What is Distributed Persistent Rendering?


What is Distributed Persistent Rendering?


What is Distributed Persistent Rendering?

Written by:
  • Thom Krupa

    Thom Krupa

Last update: July 19, 2021

Distributed Persistent Rendering (DPR) is a new approach that aims to solve long deployment times. Those are usually caused by rebuilding thousand of pages each time you do even a little change on your static website.

Netlify introduced the DPR concept in April this year on Github as RFC (Request for Comments). By doing this in public on the jamstack.org repository Netlify suggests this should be a part of Jamstack's future.

How does DPR work?

One of the Jamstack core principles is Atomic Deploys. Each time a new deployment completes it is pushed on a global Edge instantly revalidating all stale files. This guarantees the global consistency of every page for every user. This also enables developers to easily rollback to any previous build which can be a life-saver in situations when you accidentally break something on Friday evening.

Solutions like Incremental Static Regenerating, which is heavily based on the concept of stale-while-revalidate, don't offer this.

The main use cases for DPR:

  • archived pages with low traffic volume
  • user-generated content which has a standalone URL after publication
  • serverless function for image transformation and optimizations on the CDN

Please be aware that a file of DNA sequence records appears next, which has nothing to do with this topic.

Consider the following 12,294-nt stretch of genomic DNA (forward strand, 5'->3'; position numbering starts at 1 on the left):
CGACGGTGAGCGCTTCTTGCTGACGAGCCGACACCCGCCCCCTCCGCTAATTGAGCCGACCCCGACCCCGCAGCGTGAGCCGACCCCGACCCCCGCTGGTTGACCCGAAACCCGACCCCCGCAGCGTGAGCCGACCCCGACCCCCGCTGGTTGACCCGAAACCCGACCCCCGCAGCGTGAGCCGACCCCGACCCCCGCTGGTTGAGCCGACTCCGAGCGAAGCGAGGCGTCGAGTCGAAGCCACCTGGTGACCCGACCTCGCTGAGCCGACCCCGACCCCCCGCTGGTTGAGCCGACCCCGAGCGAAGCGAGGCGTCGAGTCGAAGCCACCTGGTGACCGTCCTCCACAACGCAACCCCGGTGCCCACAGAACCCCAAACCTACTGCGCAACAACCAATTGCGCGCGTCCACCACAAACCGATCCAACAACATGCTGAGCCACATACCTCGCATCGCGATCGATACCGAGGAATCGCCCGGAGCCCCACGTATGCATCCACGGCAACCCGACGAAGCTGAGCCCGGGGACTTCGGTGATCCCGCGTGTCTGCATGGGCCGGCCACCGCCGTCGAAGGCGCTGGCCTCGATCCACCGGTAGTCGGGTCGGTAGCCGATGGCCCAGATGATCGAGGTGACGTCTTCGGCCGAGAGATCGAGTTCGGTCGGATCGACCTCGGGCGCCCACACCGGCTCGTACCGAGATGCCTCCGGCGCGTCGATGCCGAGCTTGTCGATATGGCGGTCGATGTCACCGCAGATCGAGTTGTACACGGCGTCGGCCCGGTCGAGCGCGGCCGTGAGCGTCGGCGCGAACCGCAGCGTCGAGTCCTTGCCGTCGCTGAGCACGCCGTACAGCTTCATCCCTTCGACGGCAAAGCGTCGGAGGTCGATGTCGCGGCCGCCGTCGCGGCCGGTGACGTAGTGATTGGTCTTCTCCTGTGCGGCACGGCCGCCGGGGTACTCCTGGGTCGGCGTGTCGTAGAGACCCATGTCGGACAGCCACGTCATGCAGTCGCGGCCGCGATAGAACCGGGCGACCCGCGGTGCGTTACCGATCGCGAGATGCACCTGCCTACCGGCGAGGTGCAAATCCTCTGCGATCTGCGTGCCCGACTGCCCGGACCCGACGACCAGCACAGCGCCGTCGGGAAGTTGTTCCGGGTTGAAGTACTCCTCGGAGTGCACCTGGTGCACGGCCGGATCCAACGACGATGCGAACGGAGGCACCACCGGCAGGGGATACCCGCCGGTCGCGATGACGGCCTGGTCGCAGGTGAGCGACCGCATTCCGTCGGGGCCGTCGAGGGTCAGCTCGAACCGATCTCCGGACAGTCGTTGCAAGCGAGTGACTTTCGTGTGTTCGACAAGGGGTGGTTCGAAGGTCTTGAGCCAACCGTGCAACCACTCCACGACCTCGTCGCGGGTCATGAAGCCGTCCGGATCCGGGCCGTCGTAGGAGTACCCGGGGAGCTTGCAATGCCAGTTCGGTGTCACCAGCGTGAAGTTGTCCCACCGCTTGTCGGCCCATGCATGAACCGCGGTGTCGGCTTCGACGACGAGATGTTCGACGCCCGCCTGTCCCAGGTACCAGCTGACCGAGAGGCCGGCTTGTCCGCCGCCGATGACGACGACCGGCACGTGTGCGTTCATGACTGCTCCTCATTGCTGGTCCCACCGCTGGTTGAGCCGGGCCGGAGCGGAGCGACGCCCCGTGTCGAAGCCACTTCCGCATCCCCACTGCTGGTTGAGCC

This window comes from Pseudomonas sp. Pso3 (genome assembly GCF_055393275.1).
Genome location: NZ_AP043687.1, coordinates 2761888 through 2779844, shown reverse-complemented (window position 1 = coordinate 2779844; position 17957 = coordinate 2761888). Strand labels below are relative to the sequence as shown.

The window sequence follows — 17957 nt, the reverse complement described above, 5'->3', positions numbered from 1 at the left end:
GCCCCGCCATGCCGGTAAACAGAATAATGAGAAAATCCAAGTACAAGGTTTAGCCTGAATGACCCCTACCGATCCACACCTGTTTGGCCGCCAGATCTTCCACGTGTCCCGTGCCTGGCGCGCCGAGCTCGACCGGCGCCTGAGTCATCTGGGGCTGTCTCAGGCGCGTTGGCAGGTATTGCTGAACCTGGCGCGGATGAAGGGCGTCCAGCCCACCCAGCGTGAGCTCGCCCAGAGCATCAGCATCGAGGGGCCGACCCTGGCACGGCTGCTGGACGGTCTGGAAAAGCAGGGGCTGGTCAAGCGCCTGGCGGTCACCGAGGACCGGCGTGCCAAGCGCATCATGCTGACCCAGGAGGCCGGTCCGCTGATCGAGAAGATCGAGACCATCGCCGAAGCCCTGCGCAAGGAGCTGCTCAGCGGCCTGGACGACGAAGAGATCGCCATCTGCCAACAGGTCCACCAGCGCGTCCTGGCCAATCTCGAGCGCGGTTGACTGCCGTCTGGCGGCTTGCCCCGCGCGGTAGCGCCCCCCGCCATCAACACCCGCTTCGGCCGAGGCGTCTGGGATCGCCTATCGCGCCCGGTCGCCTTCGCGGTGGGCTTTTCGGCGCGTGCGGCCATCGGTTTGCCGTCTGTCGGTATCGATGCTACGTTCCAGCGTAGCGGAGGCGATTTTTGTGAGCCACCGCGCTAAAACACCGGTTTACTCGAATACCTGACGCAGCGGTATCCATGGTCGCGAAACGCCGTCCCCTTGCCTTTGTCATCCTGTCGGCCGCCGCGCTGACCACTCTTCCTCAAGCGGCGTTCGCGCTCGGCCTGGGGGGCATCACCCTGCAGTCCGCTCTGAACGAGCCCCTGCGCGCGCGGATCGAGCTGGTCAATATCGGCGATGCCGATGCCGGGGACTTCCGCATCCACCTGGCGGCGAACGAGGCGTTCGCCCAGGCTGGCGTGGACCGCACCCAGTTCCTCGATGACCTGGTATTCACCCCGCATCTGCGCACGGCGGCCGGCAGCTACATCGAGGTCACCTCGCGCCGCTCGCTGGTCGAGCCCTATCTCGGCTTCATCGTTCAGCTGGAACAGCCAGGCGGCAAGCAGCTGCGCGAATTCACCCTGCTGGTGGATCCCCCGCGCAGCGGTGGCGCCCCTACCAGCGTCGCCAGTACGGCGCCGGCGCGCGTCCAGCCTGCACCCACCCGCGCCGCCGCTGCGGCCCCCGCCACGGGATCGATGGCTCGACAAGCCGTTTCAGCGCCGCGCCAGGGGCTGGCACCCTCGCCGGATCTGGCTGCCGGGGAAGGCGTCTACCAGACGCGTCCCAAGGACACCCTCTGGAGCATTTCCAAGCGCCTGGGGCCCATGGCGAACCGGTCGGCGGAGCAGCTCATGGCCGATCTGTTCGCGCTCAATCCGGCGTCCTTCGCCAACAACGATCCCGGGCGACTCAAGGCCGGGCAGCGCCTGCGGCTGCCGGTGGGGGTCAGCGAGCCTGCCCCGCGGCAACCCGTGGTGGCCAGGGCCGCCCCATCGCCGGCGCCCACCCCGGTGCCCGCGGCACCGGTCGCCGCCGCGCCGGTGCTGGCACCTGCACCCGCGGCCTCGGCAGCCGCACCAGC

All those pages will be generated on the first user request. That means every first user is unlucky enough to have a longer response since Netlify needs to build the page first, cache it on the CDN and then serve.

All critical pages should be still generated during the build to achieve maximum performance for every user.

DPR Adoption

Unfortunately, none of the static site generators available at the moment support DPR in production. To make it work, SSG maintainers need to add support for a serverless function that builds a single page. The closest right now is Next.js, with its ISR concept that could be transformed to DPR quite easily.


Given the fact Gatsby maintains its own Gatsby Cloud which is optimized and designed to offer the fastest builds and almost instant incremental builds, I don't think DPR will be a priority anytime soon. Gatsby doesn't plan to add a serverless function to build a single page.


Zach Leatherman is working on DPR support for Eleventy. The new concept of Eleventy Serverless aims to enable DPR for Eleventy.

Unfortunately, no other SSG maintainers plan to enable DPR support soon which may be the biggest issue with a wilder adoption of the new Netlify (or Jamstack?) feature.

Non-js and non-go tools.

Netlify supports two runtime languages, JavaScript and Go. It makes it quite hard to support DPR for tools like Jekyll and Bridgetown since both are built on Ruby and would require it to generate pages dynamically.

Future of DPR

Jamstack is used by a lot of people and companies in marketing to better position products and services that fit into this ecosystem. Together we push the web and the Jamstack further. But Netlify is the main stakeholder, caretaker of the Jamstack future and they have the loudest voice.

It's good for Jamstack that Netlify understands the current limitations and problems and offers a solution. DPR is an interesting approach, but the devil is in the details. And in this case in implementation.

Most likely Netlify won't open-source any technical details on how Netlify implements DPR under the hood. The question is - will others Jamstack deployments companies adopt this as well?